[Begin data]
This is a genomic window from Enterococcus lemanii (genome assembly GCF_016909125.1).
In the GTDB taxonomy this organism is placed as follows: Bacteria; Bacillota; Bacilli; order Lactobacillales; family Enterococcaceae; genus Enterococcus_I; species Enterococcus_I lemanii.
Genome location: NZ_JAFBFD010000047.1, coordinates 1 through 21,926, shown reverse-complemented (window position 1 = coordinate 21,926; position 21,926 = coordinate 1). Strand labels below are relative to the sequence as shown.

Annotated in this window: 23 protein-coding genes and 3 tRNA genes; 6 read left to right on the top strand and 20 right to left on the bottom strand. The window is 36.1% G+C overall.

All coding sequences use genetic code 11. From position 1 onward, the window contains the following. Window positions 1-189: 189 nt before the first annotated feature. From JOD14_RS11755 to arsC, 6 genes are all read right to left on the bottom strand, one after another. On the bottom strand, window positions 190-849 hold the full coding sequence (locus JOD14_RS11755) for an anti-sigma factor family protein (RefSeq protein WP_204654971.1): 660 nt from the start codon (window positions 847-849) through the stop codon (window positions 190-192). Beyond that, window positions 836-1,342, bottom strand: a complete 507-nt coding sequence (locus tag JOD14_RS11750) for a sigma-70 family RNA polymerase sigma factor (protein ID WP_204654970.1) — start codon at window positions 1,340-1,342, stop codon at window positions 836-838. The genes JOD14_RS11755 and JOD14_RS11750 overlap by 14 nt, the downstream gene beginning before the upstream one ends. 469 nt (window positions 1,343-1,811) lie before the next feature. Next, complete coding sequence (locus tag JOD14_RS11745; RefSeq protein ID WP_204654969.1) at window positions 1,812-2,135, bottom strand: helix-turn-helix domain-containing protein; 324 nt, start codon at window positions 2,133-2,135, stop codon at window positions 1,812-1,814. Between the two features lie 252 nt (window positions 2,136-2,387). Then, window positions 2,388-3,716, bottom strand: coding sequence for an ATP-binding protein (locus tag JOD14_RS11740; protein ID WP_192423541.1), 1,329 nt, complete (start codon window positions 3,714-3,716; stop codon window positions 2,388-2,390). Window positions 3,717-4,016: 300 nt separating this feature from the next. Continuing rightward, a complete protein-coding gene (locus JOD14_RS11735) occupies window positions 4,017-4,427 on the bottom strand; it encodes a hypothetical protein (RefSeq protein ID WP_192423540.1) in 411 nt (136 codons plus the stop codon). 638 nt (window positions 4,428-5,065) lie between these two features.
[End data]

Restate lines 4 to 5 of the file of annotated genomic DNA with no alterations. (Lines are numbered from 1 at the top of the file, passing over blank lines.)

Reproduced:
Annotated in this window: 23 protein-coding genes and 3 tRNA genes; 6 read left to right on the top strand and 20 right to left on the bottom strand. The window is 36.1% G+C overall.

All coding sequences use genetic code 11. From position 1 onward, the window contains the following. Window positions 1-189: 189 nt before the first annotated feature. From JOD14_RS11755 to arsC, 6 genes are all read right to left on the bottom strand, one after another. On the bottom strand, window positions 190-849 hold the full coding sequence (locus JOD14_RS11755) for an anti-sigma factor family protein (RefSeq protein WP_204654971.1): 660 nt from the start codon (window positions 847-849) through the stop codon (window positions 190-192). Beyond that, window positions 836-1,342, bottom strand: a complete 507-nt coding sequence (locus tag JOD14_RS11750) for a sigma-70 family RNA polymerase sigma factor (protein ID WP_204654970.1) — start codon at window positions 1,340-1,342, stop codon at window positions 836-838. The genes JOD14_RS11755 and JOD14_RS11750 overlap by 14 nt, the downstream gene beginning before the upstream one ends. 469 nt (window positions 1,343-1,811) lie before the next feature. Next, complete coding sequence (locus tag JOD14_RS11745; RefSeq protein ID WP_204654969.1) at window positions 1,812-2,135, bottom strand: helix-turn-helix domain-containing protein; 324 nt, start codon at window positions 2,133-2,135, stop codon at window positions 1,812-1,814. Between the two features lie 252 nt (window positions 2,136-2,387). Then, window positions 2,388-3,716, bottom strand: coding sequence for an ATP-binding protein (locus tag JOD14_RS11740; protein ID WP_192423541.1), 1,329 nt, complete (start codon window positions 3,714-3,716; stop codon window positions 2,388-2,390). Window positions 3,717-4,016: 300 nt separating this feature from the next. Continuing rightward, a complete protein-coding gene (locus JOD14_RS11735) occupies window positions 4,017-4,427 on the bottom strand; it encodes a hypothetical protein (RefSeq protein ID WP_192423540.1) in 411 nt (136 codons plus the stop codon). 638 nt (window positions 4,428-5,065) lie between these two features.